Baud Postma’s series of desert landscapes began as a set of images shared on his Facebook page over 10 years ago. Discovering these old photographs prompted him to consider photography’s relationship with authenticity, using the desert as a metaphor for memory.
“This work explores the similarity between both desert landscapes and personal memories,” he explains, “they appear to be fixed and stable, but in fact they are subject to constant, imperceptible change.”
Postma began exploring ways in which he could challenge the notion of photography as evidence. “In our digital age, we retain the idea of a photograph being a record of objects in space and moments in time, captured by the photographer,” says Postma, explaining his process of re-photographing and manipulating images using entirely analogue processes.
Using a 10×8 large-format camera to make exposures directly onto photographic paper, Postma purposefully printed the black and white images with a decaying effect. “I like the slow, methodical approach that large format photography requires,” he says, “To me these prints are like faded memories, abstract and mutable”.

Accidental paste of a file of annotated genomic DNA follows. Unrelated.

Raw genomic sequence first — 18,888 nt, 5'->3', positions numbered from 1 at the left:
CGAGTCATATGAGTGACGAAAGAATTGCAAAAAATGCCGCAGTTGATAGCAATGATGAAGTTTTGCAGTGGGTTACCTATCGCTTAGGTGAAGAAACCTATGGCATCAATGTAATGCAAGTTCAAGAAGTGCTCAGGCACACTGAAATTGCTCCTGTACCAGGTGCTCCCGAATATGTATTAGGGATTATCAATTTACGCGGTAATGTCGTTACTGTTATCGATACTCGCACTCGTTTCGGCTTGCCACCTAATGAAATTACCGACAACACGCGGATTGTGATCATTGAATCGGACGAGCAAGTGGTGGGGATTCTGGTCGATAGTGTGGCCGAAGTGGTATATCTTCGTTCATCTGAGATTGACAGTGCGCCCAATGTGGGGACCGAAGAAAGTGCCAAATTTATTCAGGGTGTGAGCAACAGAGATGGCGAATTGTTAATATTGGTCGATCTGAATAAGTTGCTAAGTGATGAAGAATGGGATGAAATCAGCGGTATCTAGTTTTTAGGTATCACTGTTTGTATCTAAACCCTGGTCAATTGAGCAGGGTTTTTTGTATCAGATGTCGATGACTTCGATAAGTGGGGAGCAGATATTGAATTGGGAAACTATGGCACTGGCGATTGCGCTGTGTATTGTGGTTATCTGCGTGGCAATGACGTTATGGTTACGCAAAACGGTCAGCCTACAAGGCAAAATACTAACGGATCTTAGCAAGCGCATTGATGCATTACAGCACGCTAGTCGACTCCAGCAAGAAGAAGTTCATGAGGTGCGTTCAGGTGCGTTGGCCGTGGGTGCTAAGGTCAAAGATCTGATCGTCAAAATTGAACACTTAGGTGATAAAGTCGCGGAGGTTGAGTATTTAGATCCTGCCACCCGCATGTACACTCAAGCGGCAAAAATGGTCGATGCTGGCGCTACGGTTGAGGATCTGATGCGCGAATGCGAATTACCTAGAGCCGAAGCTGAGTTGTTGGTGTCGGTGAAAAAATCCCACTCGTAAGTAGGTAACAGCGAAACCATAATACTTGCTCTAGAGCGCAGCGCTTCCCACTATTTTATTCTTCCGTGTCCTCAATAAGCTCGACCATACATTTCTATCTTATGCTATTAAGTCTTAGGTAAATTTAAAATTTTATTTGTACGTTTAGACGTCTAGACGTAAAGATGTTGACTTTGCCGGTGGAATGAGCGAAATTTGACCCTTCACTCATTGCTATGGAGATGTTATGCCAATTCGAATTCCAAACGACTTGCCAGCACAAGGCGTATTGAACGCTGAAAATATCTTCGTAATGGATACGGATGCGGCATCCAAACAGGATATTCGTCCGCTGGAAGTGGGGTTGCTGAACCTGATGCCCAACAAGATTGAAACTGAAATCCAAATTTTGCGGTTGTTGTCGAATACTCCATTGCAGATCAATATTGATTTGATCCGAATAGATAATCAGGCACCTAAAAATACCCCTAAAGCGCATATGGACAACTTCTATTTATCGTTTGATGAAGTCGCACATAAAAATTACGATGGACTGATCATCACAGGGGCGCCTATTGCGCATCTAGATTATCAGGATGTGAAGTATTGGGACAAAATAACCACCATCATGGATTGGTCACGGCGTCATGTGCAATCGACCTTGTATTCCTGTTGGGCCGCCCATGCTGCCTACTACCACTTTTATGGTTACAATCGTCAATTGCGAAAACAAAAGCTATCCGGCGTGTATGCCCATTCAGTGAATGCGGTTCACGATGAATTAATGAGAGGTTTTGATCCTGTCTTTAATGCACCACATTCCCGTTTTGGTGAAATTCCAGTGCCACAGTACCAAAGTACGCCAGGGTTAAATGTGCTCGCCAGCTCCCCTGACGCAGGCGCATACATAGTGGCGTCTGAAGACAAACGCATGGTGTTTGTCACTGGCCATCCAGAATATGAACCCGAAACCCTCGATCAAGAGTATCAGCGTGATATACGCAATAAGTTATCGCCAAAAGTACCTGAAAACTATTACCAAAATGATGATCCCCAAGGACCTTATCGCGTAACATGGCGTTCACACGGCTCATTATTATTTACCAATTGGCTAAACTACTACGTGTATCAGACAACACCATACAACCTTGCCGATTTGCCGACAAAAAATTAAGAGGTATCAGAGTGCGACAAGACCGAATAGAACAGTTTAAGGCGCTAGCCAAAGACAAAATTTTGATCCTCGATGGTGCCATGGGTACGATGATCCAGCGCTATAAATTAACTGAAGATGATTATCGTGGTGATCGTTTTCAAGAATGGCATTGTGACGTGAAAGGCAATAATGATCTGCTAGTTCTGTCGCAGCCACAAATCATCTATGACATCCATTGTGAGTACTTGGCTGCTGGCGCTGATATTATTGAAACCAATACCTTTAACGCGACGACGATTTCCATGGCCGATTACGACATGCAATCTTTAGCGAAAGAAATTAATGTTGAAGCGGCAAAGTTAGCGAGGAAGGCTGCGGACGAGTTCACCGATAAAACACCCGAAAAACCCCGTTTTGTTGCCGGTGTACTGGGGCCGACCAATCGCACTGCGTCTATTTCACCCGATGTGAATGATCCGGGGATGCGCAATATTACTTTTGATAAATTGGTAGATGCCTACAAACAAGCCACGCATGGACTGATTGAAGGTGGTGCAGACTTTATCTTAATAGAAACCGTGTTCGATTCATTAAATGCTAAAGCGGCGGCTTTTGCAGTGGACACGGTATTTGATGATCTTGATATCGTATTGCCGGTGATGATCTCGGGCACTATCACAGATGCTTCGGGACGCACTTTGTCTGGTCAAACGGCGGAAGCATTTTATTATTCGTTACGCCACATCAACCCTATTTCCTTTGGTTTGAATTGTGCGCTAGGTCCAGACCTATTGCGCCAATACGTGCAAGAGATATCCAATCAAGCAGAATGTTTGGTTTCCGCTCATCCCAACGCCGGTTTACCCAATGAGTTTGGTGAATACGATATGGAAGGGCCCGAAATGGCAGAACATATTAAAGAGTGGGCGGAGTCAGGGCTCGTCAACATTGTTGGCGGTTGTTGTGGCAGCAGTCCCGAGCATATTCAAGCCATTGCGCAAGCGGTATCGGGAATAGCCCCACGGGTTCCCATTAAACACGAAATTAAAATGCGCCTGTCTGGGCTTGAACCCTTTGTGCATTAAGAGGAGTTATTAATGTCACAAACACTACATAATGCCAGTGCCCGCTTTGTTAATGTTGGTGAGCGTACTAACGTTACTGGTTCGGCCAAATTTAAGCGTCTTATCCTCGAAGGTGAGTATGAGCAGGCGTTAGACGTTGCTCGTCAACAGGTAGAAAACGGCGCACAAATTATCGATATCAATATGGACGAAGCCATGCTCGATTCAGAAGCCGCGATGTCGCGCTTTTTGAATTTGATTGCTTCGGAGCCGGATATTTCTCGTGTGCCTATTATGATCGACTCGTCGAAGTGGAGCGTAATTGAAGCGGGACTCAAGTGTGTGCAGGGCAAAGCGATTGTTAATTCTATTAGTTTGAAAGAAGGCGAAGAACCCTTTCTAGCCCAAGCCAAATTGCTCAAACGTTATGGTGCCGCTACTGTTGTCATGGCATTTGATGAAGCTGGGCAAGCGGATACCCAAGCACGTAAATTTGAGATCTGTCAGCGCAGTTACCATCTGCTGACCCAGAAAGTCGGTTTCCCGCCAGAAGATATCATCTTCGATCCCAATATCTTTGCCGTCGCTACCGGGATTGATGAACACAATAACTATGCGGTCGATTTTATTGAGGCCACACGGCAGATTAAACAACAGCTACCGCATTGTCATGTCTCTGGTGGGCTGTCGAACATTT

Postma combined these images with re-photographed stills from Lawrance of Arabia, the 1962 film which initially inspired him to take the photographs 10 years ago. The resulting work, on display at Peckham 24 in London as a solo show this weekend, combines dusty and abstracted landscape with smooth, boundless shots of desert.
Photographic Memory not only considers the authenticity and memory held within a photograph, but also within ourselves. By using images from his own “social media past”, Postma questions how much of an impact these platforms have on our sense of self.
“We all know Instagram and other platforms incentivise the portrayal of idealised versions of reality,” he says. “If photography affects memory, and memory informs our sense of self, to what extent does photography, and our social media feeds, impact who we think we are?”
Photographic Memory by Baud Postma will be exhibited at Peckham 24 in London from 17 – 19 May 2019